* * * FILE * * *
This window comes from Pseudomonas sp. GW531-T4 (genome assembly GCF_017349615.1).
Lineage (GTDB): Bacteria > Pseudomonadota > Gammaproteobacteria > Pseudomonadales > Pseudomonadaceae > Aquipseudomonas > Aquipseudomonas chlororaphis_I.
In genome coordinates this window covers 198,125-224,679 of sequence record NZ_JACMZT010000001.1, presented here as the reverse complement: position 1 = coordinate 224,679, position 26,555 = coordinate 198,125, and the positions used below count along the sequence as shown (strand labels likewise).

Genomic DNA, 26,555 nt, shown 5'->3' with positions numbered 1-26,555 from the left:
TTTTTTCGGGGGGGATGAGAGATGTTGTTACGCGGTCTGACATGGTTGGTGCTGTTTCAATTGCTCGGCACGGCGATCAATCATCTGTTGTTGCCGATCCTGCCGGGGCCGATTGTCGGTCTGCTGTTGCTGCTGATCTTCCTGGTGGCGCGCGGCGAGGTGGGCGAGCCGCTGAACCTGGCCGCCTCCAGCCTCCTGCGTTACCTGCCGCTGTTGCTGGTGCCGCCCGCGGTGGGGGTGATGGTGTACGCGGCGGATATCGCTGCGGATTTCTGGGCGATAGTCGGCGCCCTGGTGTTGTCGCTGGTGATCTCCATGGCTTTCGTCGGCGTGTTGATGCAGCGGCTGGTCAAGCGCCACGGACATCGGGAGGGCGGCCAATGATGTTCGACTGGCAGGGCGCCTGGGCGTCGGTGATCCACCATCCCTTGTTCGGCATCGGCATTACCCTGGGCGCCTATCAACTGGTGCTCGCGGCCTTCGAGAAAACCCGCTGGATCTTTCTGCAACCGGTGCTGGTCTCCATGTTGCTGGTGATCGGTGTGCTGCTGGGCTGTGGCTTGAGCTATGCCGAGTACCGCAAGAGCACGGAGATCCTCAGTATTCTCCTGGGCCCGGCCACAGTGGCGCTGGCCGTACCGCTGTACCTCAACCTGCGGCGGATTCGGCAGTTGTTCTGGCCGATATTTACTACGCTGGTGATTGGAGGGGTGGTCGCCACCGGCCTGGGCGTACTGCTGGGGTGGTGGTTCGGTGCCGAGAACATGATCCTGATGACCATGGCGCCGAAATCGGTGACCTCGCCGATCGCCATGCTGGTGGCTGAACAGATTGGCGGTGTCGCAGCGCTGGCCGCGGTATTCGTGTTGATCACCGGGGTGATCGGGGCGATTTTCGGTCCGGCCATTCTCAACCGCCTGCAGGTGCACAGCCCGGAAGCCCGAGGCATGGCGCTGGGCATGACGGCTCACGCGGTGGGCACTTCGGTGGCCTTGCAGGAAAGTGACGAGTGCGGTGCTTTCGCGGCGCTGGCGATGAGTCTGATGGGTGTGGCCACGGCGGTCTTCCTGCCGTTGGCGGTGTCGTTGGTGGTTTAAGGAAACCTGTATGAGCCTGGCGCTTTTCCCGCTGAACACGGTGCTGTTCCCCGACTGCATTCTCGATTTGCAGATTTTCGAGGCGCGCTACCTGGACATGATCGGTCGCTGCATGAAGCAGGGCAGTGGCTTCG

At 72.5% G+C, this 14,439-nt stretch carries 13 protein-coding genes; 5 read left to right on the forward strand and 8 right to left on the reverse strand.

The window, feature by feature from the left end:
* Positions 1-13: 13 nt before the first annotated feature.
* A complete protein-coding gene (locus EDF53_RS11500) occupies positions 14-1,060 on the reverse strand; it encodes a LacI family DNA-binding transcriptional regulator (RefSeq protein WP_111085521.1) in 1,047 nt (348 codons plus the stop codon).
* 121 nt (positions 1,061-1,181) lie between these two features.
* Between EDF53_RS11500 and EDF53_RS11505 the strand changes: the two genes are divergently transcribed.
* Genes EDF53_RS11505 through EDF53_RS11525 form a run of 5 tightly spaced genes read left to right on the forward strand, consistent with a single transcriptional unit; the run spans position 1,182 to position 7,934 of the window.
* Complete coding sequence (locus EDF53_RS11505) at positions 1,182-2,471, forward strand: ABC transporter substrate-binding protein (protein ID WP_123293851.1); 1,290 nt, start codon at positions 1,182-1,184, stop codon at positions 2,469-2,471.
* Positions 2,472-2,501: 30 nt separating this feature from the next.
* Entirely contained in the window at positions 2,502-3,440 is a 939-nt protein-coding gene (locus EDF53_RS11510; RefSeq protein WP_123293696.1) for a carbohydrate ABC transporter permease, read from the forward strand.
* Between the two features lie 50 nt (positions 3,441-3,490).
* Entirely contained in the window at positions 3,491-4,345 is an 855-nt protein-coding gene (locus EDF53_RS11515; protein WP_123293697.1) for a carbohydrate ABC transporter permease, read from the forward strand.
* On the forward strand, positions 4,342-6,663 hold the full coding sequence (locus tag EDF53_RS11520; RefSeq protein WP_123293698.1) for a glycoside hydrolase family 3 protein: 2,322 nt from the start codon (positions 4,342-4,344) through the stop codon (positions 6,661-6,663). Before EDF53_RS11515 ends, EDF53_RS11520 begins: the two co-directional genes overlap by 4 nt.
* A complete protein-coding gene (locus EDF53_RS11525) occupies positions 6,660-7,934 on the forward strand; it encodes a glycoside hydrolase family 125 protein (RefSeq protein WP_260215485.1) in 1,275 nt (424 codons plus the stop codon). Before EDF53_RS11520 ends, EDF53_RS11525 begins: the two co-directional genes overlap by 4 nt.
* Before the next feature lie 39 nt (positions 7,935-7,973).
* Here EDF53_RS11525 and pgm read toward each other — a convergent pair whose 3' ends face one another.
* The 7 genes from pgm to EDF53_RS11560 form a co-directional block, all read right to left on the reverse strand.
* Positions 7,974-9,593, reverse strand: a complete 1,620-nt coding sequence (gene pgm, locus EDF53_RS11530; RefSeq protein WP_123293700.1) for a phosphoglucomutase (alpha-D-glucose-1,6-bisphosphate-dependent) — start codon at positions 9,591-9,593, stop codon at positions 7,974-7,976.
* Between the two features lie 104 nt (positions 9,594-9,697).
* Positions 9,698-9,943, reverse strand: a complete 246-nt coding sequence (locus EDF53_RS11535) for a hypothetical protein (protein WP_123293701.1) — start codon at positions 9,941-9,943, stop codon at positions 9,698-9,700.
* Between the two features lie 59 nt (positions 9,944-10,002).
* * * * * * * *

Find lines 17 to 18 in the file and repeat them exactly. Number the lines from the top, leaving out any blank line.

* Entirely contained in the window at positions 3,491-4,345 is an 855-nt protein-coding gene (locus EDF53_RS11515; protein WP_123293697.1) for a carbohydrate ABC transporter permease, read from the forward strand.
* On the forward strand, positions 4,342-6,663 hold the full coding sequence (locus tag EDF53_RS11520; RefSeq protein WP_123293698.1) for a glycoside hydrolase family 3 protein: 2,322 nt from the start codon (positions 4,342-4,344) through the stop codon (positions 6,661-6,663). Before EDF53_RS11515 ends, EDF53_RS11520 begins: the two co-directional genes overlap by 4 nt.